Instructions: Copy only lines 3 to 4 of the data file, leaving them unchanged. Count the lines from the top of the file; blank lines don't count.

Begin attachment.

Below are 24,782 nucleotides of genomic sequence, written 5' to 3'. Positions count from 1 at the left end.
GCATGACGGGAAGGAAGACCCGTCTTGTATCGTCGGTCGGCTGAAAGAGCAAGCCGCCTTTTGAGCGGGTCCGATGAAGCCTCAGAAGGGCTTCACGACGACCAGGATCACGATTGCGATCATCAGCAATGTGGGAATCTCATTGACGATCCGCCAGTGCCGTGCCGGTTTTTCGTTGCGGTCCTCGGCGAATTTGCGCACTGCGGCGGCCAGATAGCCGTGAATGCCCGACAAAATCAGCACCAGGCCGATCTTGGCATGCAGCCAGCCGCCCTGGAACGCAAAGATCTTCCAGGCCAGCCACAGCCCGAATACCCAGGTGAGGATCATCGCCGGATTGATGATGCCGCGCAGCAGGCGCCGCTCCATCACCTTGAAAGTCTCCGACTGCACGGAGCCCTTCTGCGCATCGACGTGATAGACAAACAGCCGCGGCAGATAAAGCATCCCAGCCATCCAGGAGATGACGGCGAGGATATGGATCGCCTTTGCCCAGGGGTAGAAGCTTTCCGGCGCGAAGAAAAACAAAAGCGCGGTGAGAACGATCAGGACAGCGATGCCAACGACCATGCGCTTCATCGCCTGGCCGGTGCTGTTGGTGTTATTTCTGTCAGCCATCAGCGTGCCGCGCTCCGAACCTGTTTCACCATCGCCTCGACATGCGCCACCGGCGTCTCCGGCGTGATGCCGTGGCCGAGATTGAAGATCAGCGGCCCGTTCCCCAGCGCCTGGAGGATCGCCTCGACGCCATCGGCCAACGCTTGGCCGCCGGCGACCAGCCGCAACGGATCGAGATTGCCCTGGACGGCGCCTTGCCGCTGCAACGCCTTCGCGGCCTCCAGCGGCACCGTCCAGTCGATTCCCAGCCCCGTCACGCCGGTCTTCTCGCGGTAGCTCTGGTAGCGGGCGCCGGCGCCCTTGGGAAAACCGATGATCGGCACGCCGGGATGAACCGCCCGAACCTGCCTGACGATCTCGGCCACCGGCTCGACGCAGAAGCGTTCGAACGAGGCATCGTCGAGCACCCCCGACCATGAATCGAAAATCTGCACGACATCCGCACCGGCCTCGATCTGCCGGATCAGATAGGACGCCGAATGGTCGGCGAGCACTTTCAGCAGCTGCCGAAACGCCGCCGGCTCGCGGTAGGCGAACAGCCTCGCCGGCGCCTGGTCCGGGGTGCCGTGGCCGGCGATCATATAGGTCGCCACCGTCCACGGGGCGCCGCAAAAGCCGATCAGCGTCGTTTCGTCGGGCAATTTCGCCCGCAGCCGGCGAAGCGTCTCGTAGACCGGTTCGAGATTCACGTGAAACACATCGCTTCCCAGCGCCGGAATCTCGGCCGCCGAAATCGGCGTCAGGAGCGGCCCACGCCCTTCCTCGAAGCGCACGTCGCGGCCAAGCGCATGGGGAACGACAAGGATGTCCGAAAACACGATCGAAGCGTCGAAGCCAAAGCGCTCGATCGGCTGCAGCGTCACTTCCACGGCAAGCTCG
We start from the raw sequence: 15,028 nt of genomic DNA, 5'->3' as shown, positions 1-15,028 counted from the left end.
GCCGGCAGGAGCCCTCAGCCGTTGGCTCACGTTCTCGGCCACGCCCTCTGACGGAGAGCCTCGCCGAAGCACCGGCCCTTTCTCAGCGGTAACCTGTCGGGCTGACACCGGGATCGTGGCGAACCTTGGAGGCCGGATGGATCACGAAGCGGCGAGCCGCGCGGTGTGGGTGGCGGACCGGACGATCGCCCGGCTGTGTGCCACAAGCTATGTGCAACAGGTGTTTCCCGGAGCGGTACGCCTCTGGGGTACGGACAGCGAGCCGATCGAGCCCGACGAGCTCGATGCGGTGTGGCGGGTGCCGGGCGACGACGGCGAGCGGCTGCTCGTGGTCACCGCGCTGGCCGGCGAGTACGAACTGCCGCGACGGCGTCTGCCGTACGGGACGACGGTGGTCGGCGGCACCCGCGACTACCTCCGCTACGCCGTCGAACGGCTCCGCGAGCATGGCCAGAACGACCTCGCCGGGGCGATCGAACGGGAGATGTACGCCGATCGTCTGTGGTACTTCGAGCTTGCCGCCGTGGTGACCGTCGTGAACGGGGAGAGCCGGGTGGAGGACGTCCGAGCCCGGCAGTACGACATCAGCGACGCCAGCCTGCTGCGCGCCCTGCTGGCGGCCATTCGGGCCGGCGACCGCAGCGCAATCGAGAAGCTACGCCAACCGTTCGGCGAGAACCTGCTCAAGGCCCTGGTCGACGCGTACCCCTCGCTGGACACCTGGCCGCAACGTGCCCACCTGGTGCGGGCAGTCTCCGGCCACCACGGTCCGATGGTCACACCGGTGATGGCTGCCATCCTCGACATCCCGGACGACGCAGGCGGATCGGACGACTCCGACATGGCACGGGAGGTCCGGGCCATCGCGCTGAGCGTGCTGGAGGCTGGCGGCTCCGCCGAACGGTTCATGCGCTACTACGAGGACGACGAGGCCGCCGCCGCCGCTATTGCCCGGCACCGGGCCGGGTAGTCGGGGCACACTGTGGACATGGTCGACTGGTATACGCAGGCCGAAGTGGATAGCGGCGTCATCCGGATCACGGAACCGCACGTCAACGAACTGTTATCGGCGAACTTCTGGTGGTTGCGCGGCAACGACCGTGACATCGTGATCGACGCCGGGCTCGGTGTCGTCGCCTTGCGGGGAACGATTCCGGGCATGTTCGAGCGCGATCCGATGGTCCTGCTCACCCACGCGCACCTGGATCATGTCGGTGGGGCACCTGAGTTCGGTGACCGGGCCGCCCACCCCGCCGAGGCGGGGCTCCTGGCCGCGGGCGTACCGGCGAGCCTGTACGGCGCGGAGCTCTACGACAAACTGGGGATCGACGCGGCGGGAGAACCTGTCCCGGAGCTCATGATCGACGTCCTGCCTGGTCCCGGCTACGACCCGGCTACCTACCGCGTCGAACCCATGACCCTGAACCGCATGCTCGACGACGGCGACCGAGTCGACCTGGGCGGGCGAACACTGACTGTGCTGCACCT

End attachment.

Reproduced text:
We start from the raw sequence: 15,028 nt of genomic DNA, 5'->3' as shown, positions 1-15,028 counted from the left end.
GCCGGCAGGAGCCCTCAGCCGTTGGCTCACGTTCTCGGCCACGCCCTCTGACGGAGAGCCTCGCCGAAGCACCGGCCCTTTCTCAGCGGTAACCTGTCGGGCTGACACCGGGATCGTGGCGAACCTTGGAGGCCGGATGGATCACGAAGCGGCGAGCCGCGCGGTGTGGGTGGCGGACCGGACGATCGCCCGGCTGTGTGCCACAAGCTATGTGCAACAGGTGTTTCCCGGAGCGGTACGCCTCTGGGGTACGGACAGCGAGCCGATCGAGCCCGACGAGCTCGATGCGGTGTGGCGGGTGCCGGGCGACGACGGCGAGCGGCTGCTCGTGGTCACCGCGCTGGCCGGCGAGTACGAACTGCCGCGACGGCGTCTGCCGTACGGGACGACGGTGGTCGGCGGCACCCGCGACTACCTCCGCTACGCCGTCGAACGGCTCCGCGAGCATGGCCAGAACGACCTCGCCGGGGCGATCGAACGGGAGATGTACGCCGATCGTCTGTGGTACTTCGAGCTTGCCGCCGTGGTGACCGTCGTGAACGGGGAGAGCCGGGTGGAGGACGTCCGAGCCCGGCAGTACGACATCAGCGACGCCAGCCTGCTGCGCGCCCTGCTGGCGGCCATTCGGGCCGGCGACCGCAGCGCAATCGAGAAGCTACGCCAACCGTTCGGCGAGAACCTGCTCAAGGCCCTGGTCGACGCGTACCCCTCGCTGGACACCTGGCCGCAACGTGCCCACCTGGTGCGGGCAGTCTCCGGCCACCACGGTCCGATGGTCACACCGGTGATGGCTGCCATCCTCGACATCCCGGACGACGCAGGCGGATCGGACGACTCCGACATGGCACGGGAGGTCCGGGCCATCGCGCTGAGCGTGCTGGAGGCTGGCGGCTCCGCCGAACGGTTCATGCGCTACTACGAGGACGACGAGGCCGCCGCCGCCGCTATTGCCCGGCACCGGGCCGGGTAGTCGGGGCACACTGTGGACATGGTCGACTGGTATACGCAGGCCGAAGTGGATAGCGGCGTCATCCGGATCACGGAACCGCACGTCAACGAACTGTTATCGGCGAACTTCTGGTGGTTGCGCGGCAACGACCGTGACATCGTGATCGACGCCGGGCTCGGTGTCGTCGCCTTGCGGGGAACGATTCCGGGCATGTTCGAGCGCGATCCGATGGTCCTGCTCACCCACGCGCACCTGGATCATGTCGGTGGGGCACCTGAGTTCGGTGACCGGGCCGCCCACCCCGCCGAGGCGGGGCTCCTGGCCGCGGGCGTACCGGCGAGCCTGTACGGCGCGGAGCTCTACGACAAACTGGGGATCGACGCGGCGGGAGAACCTGTCCCGGAGCTCATGATCGACGTCCTGCCTGGTCCCGGCTACGACCCGGCTACCTACCGCGTCGAACCCATGACCCTGAACCGCATGCTCGACGACGGCGACCGAGTCGACCTGGGCGGGCGAACACTGACTGTGCTGCACCT